This brand-new workshop follows closely on the heels of The Wanderers, one of my most popular workshops ever.
One of the reasons I like small-scale workshops like Secrets of the Spirit Box is that both experienced artists and beginners can use them as little “meditations” when there is a bit of time and space in the studio between big projects. These assemblages provide a stress-free exercise in design and decision-making using materials that we usually have on hand.
I’m really excited about the Secrets of the Spirit Box. With three hours of videos, this engaging class shows you how to transform simple materials into a magic box assemblage with lots of places to hide secrets. Like The Wanderers, you can customize and adapt the ideas endlessly.
Also like The Wanderers, the workshop tuition is just $39 and the videos are downloadable and available forever – at least as long as I am around! You can go to the class link and view the Introduction for free.
Here are some more photos that I took while I was working on this project.
There are several parts to making a workshop like this in case you are ever interested in doing your own.
First, of course, comes the idea. I like to think of things that are almost fail-proof and always educational and enjoyable. Then you need to make some prototypes or samples to make sure your ideas are realistic and match your original concept in clarity and simplicity of process.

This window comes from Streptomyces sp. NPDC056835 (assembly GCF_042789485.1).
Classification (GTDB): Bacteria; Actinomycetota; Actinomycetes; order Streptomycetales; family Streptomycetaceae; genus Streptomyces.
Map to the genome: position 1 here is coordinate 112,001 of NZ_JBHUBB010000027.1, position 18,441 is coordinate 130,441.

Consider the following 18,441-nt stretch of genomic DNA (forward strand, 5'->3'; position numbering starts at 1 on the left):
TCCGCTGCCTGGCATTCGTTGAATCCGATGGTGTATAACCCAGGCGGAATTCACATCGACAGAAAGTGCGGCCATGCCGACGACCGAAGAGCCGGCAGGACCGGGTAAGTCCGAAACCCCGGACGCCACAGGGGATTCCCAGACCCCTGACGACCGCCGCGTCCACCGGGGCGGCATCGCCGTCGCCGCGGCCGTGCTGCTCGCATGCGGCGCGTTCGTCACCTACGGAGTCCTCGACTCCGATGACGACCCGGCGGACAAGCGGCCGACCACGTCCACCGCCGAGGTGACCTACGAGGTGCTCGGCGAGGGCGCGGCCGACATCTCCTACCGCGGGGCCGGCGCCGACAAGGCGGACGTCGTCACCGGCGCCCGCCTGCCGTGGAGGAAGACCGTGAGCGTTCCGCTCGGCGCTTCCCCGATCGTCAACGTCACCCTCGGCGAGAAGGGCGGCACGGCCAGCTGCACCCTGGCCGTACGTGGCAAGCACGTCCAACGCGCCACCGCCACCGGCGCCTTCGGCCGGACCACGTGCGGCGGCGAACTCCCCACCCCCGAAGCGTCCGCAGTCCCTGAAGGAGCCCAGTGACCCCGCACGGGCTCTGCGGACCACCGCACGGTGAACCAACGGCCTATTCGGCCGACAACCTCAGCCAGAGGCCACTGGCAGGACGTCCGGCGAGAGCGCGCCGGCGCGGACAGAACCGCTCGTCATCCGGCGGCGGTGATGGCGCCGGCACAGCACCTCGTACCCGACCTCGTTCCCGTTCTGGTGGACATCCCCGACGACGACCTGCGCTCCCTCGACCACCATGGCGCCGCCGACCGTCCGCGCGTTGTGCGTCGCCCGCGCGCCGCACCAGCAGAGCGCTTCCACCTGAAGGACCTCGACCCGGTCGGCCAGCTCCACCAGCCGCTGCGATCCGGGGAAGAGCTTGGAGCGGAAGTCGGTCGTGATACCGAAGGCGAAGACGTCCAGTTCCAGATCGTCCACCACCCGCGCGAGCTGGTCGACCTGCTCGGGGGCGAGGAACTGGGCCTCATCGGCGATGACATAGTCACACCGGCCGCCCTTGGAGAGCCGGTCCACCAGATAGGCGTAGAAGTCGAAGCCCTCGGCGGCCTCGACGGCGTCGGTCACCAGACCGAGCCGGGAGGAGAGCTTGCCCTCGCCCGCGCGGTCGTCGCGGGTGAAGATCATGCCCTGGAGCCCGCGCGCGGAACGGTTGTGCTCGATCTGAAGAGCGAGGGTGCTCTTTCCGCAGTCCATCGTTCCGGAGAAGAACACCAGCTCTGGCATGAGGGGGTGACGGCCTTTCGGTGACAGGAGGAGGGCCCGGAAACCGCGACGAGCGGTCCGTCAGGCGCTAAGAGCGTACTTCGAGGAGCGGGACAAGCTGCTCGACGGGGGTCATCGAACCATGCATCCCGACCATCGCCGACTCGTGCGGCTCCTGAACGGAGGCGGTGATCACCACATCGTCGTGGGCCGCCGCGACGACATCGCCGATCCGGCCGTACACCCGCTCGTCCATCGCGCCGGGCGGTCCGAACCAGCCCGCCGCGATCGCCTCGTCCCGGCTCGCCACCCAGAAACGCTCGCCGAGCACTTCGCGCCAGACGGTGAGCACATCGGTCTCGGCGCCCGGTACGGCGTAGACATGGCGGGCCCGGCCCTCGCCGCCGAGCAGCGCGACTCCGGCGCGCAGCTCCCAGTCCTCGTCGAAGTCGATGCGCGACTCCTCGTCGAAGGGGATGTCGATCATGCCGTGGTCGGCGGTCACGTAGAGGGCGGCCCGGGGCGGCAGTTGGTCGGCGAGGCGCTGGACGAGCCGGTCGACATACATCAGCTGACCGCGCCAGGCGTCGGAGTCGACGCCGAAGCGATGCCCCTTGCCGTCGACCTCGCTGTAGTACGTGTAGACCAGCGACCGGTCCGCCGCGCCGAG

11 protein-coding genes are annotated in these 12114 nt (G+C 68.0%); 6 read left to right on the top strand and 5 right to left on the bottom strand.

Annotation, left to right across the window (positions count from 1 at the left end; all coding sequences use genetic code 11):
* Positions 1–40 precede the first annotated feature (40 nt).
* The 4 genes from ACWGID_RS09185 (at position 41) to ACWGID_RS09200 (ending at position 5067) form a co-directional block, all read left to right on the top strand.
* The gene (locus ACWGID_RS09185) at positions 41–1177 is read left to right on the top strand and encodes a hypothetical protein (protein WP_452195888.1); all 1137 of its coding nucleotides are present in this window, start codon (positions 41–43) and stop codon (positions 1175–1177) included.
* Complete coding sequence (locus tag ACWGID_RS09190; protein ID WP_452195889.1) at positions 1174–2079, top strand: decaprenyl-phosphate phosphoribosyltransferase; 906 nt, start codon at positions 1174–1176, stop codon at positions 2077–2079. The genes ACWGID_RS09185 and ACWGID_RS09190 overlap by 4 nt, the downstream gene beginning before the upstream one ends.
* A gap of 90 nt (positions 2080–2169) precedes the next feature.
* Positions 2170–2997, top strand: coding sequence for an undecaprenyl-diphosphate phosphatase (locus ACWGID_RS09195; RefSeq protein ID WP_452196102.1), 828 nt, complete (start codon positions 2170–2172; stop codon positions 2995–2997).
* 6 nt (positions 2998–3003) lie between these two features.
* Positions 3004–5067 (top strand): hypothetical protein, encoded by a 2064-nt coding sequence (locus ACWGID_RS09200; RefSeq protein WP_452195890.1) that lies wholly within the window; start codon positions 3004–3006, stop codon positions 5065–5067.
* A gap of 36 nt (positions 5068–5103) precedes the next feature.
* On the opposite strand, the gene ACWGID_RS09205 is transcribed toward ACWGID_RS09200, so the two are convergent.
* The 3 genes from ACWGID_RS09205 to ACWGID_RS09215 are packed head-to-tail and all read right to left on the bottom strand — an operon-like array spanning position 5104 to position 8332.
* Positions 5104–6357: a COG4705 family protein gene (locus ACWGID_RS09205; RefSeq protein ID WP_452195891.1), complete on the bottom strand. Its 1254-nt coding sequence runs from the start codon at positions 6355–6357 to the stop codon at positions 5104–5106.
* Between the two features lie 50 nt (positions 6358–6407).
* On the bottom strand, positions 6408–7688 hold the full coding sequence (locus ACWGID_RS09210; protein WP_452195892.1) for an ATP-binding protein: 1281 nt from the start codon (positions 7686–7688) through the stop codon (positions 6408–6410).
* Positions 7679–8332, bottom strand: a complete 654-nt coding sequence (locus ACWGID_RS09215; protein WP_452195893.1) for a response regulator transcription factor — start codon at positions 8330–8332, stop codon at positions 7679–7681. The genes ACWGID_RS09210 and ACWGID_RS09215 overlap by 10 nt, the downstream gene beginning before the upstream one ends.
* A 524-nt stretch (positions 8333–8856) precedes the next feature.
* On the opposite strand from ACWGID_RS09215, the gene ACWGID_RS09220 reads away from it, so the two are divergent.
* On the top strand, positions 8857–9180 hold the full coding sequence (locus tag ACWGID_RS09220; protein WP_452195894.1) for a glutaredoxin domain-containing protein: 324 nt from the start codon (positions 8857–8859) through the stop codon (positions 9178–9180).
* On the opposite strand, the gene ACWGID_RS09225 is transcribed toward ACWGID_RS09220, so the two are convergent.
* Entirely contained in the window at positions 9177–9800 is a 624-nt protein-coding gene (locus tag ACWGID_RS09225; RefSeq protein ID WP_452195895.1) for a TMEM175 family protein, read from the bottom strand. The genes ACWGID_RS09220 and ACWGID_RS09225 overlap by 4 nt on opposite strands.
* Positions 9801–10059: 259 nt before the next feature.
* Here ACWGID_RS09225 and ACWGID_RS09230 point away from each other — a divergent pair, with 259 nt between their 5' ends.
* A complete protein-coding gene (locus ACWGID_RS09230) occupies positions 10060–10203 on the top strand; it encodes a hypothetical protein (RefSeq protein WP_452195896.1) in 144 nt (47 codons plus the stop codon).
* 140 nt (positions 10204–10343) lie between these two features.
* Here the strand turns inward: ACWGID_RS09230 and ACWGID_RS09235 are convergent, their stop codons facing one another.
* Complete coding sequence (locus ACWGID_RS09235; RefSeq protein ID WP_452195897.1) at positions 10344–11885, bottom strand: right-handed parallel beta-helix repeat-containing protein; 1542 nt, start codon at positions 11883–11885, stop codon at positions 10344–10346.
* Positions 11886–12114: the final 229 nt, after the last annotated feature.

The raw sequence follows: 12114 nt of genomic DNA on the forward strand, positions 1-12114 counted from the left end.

Next come the filming – break it down into manageable segments. I did one segment in this new workshop in which I made a Spirit Box from start to finish in one hour, no breaks. That was hard because I kept seeing new possibilities as I worked, but stuck to the plan anyway! (Some workshop designers film with their iPhone, but I use a Sony video camera on a boom stand.)
Then comes the editing. I use three different kinds of software depending on the project: Adobe Premiere Elements, Windows Movie Maker, and Vimeo Create. You can get a free 30-day trial of Adobe Premiere Elements to see if you like it. And, yep, you gotta just sit there and learn it. But learning is good.
And finally, you share your workshop online. I like Teachable a lot. It’s not perfect, but it’s a good option for me right now. If you want to do a practice workshop, try uploading your video to YouTube and see what response you get. It’s an interesting entry sharing platform.
Sharing what you know with other creative people is important and keeps you connected to the community of makers and artists.
So here’s MY latest share:
I”d love to have you join me! Thanks for reading!